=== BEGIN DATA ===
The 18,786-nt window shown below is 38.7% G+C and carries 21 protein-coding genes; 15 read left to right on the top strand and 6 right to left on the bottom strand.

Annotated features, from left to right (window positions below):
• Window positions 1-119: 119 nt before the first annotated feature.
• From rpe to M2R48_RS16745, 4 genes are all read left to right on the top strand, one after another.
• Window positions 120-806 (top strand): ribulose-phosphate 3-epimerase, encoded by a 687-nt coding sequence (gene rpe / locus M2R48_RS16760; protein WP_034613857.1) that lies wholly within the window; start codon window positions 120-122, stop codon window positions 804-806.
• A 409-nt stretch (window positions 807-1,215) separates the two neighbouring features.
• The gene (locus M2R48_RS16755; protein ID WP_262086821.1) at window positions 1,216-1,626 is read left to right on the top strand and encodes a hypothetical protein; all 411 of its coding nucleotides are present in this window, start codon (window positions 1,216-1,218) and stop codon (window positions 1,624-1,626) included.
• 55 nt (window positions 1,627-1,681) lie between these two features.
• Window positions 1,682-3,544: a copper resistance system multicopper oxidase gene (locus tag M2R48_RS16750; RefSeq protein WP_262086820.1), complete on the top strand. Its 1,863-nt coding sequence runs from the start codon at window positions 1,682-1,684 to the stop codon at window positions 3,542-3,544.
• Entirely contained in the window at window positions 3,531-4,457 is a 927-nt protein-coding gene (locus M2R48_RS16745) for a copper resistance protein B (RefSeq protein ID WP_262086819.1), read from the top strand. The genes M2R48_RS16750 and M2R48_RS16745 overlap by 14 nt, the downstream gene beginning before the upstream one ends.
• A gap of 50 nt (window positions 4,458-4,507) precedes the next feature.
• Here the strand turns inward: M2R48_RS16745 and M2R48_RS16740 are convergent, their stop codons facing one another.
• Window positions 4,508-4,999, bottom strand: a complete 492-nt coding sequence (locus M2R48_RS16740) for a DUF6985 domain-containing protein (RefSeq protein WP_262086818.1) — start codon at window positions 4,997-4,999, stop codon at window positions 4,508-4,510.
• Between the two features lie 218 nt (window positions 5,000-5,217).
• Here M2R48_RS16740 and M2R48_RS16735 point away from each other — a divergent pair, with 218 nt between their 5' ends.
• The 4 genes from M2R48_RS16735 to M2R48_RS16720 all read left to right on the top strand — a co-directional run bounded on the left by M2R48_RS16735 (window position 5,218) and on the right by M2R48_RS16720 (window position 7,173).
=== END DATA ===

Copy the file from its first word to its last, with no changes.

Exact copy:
The 18,786-nt window shown below is 38.7% G+C and carries 21 protein-coding genes; 15 read left to right on the top strand and 6 right to left on the bottom strand.

Annotated features, from left to right (window positions below):
• Window positions 1-119: 119 nt before the first annotated feature.
• From rpe to M2R48_RS16745, 4 genes are all read left to right on the top strand, one after another.
• Window positions 120-806 (top strand): ribulose-phosphate 3-epimerase, encoded by a 687-nt coding sequence (gene rpe / locus M2R48_RS16760; protein WP_034613857.1) that lies wholly within the window; start codon window positions 120-122, stop codon window positions 804-806.
• A 409-nt stretch (window positions 807-1,215) separates the two neighbouring features.
• The gene (locus M2R48_RS16755; protein ID WP_262086821.1) at window positions 1,216-1,626 is read left to right on the top strand and encodes a hypothetical protein; all 411 of its coding nucleotides are present in this window, start codon (window positions 1,216-1,218) and stop codon (window positions 1,624-1,626) included.
• 55 nt (window positions 1,627-1,681) lie between these two features.
• Window positions 1,682-3,544: a copper resistance system multicopper oxidase gene (locus tag M2R48_RS16750; RefSeq protein WP_262086820.1), complete on the top strand. Its 1,863-nt coding sequence runs from the start codon at window positions 1,682-1,684 to the stop codon at window positions 3,542-3,544.
• Entirely contained in the window at window positions 3,531-4,457 is a 927-nt protein-coding gene (locus M2R48_RS16745) for a copper resistance protein B (RefSeq protein ID WP_262086819.1), read from the top strand. The genes M2R48_RS16750 and M2R48_RS16745 overlap by 14 nt, the downstream gene beginning before the upstream one ends.
• A gap of 50 nt (window positions 4,458-4,507) precedes the next feature.
• Here the strand turns inward: M2R48_RS16745 and M2R48_RS16740 are convergent, their stop codons facing one another.
• Window positions 4,508-4,999, bottom strand: a complete 492-nt coding sequence (locus M2R48_RS16740) for a DUF6985 domain-containing protein (RefSeq protein WP_262086818.1) — start codon at window positions 4,997-4,999, stop codon at window positions 4,508-4,510.
• Between the two features lie 218 nt (window positions 5,000-5,217).
• Here M2R48_RS16740 and M2R48_RS16735 point away from each other — a divergent pair, with 218 nt between their 5' ends.
• The 4 genes from M2R48_RS16735 to M2R48_RS16720 all read left to right on the top strand — a co-directional run bounded on the left by M2R48_RS16735 (window position 5,218) and on the right by M2R48_RS16720 (window position 7,173).